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An architect's conception of a proposal that has been rejected by a review board.

Having been on review boards, I know that is not even necessary to have pressure from above, as some citizens with conspiracy theories are fond of claiming. Nope, it’s just the good old collective process of citizen volunteers weighing factors with a presumption that the outcome is going to be a built building. It’s about jobs, taxes, property rights and the power of money. (We are a capitalist country.)

Now, a few things are troublesome about this bold decision on the part of the Preservation Board.

First, they should have never let that many meetings occur without taking a stand and simply saying, “No way.” In the late 1990s, the Downtown Design Review Board did exactly that at the very first meeting on a proposal: An internationally famous architect was told in no uncertain terms to start over again. His initial design was so unacceptable that no amount of commentary by the board was going to make it better. It is really not fair for any official reviewing body to let something drag on that long without expressing a crisp, clear conviction. In fact, this kind of waffling is precisely what makes developers despise government. Just tell them what the expectations are upfront.

Now, let’s turn to the Pioneer Square community. I have no doubt that some folks felt that it was unfair for them to purchase homes and then be faced with the prospect of losing their views of the bay or having a big building next door. Guess what: That is the entire history of cities — larger buildings eventually replace smaller buildings. Private views get blocked. The mantra should be caveat emptor: “Let the buyer beware.” But of course, ebullient real-estate agents like pointing out those views and appraisers deliberately jack up the value of what is essentially a short-lived asset.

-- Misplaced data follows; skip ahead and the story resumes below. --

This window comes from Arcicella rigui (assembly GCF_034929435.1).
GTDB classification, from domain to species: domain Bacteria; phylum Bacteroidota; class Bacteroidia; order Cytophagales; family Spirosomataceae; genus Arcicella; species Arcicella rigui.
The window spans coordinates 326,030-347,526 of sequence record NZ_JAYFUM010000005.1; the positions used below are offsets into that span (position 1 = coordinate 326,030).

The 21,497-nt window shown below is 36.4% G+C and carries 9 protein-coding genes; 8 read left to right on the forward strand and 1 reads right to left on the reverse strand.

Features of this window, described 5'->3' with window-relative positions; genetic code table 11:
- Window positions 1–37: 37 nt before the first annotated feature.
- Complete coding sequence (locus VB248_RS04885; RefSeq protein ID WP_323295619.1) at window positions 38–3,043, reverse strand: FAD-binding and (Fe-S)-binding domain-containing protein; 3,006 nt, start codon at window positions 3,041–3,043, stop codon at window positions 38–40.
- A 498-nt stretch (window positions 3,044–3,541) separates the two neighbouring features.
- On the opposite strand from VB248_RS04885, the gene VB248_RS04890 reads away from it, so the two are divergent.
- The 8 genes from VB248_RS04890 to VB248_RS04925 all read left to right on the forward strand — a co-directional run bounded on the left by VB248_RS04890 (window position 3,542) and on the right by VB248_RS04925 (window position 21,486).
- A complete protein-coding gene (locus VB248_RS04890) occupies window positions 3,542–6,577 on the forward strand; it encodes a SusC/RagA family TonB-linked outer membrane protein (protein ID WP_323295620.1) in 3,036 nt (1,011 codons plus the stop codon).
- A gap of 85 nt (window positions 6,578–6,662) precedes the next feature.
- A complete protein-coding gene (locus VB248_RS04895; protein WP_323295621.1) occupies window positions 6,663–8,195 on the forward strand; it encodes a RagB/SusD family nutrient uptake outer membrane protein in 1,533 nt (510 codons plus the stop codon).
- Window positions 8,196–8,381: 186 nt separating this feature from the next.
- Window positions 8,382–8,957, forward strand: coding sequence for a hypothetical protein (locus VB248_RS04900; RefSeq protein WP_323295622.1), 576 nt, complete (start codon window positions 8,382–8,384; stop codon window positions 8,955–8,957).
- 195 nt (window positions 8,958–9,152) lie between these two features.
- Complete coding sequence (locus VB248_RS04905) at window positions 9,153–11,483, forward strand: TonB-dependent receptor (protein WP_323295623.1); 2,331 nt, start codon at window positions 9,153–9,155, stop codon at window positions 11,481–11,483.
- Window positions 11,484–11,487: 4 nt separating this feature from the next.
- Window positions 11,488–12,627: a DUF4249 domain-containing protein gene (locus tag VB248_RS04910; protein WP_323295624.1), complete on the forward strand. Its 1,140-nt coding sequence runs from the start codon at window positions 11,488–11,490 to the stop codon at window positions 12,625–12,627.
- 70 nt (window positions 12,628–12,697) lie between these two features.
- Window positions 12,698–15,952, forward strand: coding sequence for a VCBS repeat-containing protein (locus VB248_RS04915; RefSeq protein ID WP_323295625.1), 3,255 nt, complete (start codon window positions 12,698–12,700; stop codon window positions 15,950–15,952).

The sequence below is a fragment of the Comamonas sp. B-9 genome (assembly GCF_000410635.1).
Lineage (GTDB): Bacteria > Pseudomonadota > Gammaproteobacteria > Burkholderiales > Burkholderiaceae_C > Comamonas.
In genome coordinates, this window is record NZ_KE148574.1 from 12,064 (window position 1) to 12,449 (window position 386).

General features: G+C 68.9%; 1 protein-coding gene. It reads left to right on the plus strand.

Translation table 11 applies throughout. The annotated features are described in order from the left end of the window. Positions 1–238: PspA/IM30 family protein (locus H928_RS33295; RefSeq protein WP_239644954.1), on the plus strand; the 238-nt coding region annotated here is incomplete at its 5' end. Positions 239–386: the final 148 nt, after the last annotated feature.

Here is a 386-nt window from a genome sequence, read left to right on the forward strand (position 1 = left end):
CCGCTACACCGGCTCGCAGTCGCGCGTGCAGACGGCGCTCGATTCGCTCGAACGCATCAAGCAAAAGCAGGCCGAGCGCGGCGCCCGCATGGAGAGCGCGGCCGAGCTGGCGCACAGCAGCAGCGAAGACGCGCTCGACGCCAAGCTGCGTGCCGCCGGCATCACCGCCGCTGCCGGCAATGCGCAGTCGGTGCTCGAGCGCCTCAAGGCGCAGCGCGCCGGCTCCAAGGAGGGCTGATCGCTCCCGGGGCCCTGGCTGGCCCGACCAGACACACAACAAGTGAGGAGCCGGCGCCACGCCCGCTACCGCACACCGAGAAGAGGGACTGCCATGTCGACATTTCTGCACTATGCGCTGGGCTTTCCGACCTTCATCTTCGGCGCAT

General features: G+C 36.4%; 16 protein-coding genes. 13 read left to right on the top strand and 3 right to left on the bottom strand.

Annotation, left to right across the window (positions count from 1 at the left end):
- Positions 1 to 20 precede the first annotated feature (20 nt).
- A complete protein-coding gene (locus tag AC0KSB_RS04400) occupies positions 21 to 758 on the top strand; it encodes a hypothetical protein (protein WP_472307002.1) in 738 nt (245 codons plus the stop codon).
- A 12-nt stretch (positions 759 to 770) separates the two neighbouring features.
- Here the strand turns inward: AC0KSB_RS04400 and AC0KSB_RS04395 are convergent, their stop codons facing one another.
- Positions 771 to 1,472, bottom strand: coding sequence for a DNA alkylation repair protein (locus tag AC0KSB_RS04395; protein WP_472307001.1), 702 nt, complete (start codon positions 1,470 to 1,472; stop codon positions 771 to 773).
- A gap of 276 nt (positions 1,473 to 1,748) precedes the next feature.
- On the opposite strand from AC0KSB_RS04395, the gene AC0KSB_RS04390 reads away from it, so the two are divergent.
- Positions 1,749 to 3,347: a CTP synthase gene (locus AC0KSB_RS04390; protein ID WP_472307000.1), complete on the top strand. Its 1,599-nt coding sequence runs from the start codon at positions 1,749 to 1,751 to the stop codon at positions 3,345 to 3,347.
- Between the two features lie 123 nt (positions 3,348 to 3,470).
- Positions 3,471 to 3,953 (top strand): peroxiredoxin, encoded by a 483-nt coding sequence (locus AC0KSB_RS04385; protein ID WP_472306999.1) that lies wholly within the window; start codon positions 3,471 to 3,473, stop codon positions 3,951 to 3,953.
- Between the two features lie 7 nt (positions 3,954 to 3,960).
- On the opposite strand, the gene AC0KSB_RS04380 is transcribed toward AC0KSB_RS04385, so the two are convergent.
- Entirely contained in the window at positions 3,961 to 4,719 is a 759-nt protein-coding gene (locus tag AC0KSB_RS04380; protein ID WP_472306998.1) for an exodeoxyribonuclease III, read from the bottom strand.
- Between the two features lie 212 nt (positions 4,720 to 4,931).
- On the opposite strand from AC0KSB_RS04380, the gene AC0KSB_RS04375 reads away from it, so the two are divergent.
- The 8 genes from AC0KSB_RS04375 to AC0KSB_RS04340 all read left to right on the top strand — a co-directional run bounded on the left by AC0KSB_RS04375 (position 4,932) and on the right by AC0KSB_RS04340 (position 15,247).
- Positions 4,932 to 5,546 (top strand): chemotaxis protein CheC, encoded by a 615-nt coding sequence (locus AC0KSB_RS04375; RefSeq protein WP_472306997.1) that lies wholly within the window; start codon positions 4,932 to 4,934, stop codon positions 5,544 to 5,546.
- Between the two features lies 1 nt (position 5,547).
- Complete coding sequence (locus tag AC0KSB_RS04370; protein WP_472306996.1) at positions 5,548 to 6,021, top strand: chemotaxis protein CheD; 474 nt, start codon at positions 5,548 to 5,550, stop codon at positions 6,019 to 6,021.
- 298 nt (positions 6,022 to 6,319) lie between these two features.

Ironically, a six story building constructed on that same property would likely have similar impacts. Deep shadows. Views blocked. Lots of cars using the alley. The developer could likely get almost the same number of units in a building with half the proposed size by simply packing it with “micro-units.” Nothing in the Preservation Board’s purview could stop that.

Finally, when a development review process is this contentious, it usually means that something is amiss in the basic city code. Indeed, it was probably inappropriate for that waterfront area to ever have been zoned to allow buildings 120 feet in height. The City really needs to fix that and should, just as other cities have, adjust and course-correct their land use laws. Pioneer Square can accept plenty of new housing.  But it need not do so at the expense of its long-standing identity.

Moral: Sometimes to get to “Yes,” you have to say, “No.”


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About the Authors & Contributors

Mark Hinshaw

Mark Hinshaw

Mark Hinshaw, FAIA, is an architect and urban planner. He was an architecture critic for The Seattle Times and is the author of many articles and books, including Citistate Seattle (1999).